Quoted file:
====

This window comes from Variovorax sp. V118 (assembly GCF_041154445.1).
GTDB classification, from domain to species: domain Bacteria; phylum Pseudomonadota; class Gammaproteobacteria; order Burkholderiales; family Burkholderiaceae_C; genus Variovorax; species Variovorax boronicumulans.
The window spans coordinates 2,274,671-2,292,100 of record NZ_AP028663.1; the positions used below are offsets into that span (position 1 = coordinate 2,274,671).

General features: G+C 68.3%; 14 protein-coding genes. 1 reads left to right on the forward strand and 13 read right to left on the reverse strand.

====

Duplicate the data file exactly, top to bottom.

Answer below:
This window comes from Variovorax sp. V118 (assembly GCF_041154445.1).
GTDB classification, from domain to species: domain Bacteria; phylum Pseudomonadota; class Gammaproteobacteria; order Burkholderiales; family Burkholderiaceae_C; genus Variovorax; species Variovorax boronicumulans.
The window spans coordinates 2,274,671-2,292,100 of record NZ_AP028663.1; the positions used below are offsets into that span (position 1 = coordinate 2,274,671).

General features: G+C 68.3%; 14 protein-coding genes. 1 reads left to right on the forward strand and 13 read right to left on the reverse strand.